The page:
While the jury is still out, the evidence is growing to suggest the UK economy is currently in the process of overtaking France’s.
The latest think tank to produce a study with that conclusion is the UK’s National Institute of Economic and Social Research (NIESR), which believes France will grow at just 1.3 percent this year compared to the UK’s growth rate of 2.5 percent.
Simon Kirby, principle research fellow at NIESR, said Britain was expected to overtake France both in terms of purchasing power parity (PPP) – which adjusts for living costs – and at market exchange rates.
“When you compare the two economies, it’s really been a story over the past few years of a relatively subdued domestic economy in France, with a lacklustre housing market, consistent falls in housing investment and most of all subdued consumer spending,” said Mr Kirby.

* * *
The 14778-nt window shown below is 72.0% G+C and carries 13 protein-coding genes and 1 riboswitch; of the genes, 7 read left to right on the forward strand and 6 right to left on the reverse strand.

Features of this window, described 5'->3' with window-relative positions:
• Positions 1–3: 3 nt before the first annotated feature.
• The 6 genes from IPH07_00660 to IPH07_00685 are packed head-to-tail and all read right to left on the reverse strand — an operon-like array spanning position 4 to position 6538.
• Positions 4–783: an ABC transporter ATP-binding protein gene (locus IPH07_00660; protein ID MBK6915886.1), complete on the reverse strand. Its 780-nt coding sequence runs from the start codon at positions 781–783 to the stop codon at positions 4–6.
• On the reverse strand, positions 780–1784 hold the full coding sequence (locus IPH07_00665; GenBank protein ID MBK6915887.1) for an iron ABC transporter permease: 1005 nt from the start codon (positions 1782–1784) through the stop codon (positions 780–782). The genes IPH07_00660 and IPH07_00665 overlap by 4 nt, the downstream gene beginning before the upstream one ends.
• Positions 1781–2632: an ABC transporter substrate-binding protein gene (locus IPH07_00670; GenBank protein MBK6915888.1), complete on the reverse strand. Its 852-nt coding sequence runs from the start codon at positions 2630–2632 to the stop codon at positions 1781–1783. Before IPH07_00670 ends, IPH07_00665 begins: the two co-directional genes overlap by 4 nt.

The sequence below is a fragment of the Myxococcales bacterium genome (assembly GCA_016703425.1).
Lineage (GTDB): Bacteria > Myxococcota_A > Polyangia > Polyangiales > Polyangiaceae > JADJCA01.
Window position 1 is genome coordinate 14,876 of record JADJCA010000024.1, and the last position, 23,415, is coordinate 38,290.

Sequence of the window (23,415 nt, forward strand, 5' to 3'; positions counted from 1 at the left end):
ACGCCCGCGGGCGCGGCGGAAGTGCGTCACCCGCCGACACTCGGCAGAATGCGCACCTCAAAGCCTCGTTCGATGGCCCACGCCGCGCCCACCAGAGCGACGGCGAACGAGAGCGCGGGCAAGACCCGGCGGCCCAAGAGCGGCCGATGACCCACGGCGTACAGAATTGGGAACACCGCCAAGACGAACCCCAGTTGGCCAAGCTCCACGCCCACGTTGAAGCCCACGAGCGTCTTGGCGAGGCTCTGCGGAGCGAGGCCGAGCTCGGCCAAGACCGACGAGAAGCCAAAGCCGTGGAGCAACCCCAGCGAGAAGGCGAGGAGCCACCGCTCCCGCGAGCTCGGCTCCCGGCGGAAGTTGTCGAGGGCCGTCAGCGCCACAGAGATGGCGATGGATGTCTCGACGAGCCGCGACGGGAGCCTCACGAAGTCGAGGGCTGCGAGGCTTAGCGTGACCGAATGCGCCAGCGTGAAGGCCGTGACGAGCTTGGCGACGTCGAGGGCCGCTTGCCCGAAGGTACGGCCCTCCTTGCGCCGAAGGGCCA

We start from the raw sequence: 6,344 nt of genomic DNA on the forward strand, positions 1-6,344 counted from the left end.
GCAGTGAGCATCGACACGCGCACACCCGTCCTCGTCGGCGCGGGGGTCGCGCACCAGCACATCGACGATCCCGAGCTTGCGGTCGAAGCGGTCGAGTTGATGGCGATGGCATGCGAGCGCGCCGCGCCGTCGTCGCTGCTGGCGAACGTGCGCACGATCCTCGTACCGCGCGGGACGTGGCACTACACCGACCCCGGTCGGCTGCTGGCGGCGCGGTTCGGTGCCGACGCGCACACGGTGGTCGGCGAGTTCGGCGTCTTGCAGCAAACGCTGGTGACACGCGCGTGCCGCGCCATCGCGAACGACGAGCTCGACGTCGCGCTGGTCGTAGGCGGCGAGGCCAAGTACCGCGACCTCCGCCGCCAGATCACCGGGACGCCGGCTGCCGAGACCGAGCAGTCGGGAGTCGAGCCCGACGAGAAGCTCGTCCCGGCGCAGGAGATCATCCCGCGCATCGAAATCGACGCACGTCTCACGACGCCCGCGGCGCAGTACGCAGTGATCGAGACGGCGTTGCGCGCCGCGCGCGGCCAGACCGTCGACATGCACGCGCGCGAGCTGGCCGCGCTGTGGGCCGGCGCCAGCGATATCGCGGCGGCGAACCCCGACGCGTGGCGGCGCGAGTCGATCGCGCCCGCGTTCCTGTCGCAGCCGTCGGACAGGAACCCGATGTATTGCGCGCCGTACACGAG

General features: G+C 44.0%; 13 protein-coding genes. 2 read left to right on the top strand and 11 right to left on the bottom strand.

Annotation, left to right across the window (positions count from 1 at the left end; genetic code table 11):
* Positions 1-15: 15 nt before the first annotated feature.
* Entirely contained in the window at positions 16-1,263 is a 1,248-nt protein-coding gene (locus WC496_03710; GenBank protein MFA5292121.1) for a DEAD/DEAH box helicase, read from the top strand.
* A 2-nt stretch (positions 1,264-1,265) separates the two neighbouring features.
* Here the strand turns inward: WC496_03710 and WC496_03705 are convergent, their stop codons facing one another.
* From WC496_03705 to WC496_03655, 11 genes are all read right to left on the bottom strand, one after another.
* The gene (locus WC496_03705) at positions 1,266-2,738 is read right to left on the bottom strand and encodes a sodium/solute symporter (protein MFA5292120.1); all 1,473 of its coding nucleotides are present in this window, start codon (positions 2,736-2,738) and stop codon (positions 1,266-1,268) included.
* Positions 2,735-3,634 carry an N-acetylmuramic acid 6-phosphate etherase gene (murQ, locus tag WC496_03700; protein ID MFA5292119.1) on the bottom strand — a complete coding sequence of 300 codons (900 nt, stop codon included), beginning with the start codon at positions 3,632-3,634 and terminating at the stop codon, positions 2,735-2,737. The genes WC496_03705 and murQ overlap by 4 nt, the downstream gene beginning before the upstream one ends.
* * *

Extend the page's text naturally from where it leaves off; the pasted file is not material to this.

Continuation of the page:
“An elevated unemployment rate of 10pc, as well as general uncertainty within the monetary union has also been an important factor.”
The study is not the first to show a symbolic shift in Europe’s economic league table. In January, figures from the European Commission’s website revealed that France’s GDP was less than the UK's over 2014.
Newspaper Le Figaro reported that France's GDP, that is, the wealth created by the country, was estimated at €2,134 billion, while the UK’s was quoted as €2,232 billion.